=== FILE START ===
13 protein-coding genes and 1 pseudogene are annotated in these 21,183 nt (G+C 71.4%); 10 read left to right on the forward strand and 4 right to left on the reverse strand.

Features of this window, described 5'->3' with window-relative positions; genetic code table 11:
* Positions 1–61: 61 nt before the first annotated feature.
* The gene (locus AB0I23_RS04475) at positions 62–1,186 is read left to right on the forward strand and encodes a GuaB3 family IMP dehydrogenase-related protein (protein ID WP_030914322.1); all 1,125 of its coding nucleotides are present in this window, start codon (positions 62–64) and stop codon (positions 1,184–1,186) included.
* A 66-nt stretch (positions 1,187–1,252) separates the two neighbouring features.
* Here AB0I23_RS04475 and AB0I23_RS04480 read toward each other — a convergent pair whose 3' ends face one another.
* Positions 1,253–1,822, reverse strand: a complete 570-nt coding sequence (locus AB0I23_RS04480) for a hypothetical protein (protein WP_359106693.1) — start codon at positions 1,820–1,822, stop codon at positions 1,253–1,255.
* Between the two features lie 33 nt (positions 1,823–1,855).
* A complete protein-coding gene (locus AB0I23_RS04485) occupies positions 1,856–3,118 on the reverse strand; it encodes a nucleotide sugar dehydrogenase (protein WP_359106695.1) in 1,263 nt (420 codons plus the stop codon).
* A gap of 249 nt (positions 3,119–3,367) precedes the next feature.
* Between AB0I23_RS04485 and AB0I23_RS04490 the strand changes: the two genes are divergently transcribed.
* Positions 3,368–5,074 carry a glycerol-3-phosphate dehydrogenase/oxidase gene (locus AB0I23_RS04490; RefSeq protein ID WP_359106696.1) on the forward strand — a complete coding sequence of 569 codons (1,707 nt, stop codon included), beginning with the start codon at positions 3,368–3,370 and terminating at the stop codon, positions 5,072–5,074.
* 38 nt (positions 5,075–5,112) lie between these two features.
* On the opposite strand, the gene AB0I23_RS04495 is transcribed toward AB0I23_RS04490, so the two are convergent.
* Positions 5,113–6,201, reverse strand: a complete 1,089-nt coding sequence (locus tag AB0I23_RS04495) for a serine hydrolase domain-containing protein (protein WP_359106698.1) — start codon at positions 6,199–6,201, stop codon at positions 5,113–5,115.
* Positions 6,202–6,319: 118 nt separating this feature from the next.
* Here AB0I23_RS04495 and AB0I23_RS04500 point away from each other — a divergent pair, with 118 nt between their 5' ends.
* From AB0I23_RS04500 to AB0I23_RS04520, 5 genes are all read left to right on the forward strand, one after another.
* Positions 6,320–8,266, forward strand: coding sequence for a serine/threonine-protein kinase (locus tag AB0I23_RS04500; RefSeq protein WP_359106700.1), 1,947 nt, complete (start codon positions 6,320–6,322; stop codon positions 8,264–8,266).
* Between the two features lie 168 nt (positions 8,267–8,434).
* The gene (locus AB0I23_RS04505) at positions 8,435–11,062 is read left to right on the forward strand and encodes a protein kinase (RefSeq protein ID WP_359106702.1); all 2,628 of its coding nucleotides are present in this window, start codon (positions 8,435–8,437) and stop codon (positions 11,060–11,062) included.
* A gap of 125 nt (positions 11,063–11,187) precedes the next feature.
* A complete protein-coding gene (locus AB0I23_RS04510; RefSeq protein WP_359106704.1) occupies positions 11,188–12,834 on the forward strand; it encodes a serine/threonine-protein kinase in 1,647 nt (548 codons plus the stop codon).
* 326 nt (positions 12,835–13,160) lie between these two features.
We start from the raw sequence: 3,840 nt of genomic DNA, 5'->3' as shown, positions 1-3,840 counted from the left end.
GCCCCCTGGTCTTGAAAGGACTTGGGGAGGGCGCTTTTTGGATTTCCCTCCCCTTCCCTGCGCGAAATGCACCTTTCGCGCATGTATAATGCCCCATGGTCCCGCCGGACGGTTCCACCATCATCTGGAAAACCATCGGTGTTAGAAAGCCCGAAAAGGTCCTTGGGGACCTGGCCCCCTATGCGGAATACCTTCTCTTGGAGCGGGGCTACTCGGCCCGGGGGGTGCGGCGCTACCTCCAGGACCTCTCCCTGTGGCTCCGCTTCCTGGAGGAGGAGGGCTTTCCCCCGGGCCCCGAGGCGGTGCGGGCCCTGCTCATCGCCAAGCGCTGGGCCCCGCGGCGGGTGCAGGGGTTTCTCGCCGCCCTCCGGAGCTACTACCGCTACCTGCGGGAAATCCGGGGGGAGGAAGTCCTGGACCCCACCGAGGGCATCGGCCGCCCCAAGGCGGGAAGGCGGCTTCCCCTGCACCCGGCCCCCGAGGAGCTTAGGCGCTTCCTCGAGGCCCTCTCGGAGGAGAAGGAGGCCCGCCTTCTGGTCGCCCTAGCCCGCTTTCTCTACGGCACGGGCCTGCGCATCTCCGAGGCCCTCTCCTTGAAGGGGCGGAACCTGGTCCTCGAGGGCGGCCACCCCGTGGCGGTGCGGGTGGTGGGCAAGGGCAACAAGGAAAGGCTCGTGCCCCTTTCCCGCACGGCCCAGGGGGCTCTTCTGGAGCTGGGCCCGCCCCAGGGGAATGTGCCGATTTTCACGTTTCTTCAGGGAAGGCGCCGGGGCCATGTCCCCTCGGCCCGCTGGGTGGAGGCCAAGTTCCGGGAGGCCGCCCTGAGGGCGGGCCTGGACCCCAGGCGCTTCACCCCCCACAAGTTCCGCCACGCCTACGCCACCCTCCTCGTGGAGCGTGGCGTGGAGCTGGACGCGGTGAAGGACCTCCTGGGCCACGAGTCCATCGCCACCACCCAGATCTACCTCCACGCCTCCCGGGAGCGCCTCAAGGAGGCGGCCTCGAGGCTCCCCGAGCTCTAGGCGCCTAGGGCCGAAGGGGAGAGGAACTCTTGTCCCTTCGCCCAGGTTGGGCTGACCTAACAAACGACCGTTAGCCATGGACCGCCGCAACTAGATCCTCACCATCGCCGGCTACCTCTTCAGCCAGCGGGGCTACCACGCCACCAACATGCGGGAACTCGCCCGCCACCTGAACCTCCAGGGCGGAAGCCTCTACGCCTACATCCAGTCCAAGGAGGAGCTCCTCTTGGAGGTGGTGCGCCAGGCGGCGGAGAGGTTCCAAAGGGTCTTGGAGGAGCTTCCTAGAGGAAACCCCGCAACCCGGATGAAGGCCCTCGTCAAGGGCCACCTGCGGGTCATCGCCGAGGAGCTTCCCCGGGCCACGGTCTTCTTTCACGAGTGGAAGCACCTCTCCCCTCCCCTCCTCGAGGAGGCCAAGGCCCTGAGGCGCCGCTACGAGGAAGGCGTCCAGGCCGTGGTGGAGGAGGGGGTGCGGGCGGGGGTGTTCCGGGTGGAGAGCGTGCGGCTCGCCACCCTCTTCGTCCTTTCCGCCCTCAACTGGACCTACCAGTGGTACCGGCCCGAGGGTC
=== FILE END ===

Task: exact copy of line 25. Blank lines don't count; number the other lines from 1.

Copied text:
We start from the raw sequence: 3,840 nt of genomic DNA, 5'->3' as shown, positions 1-3,840 counted from the left end.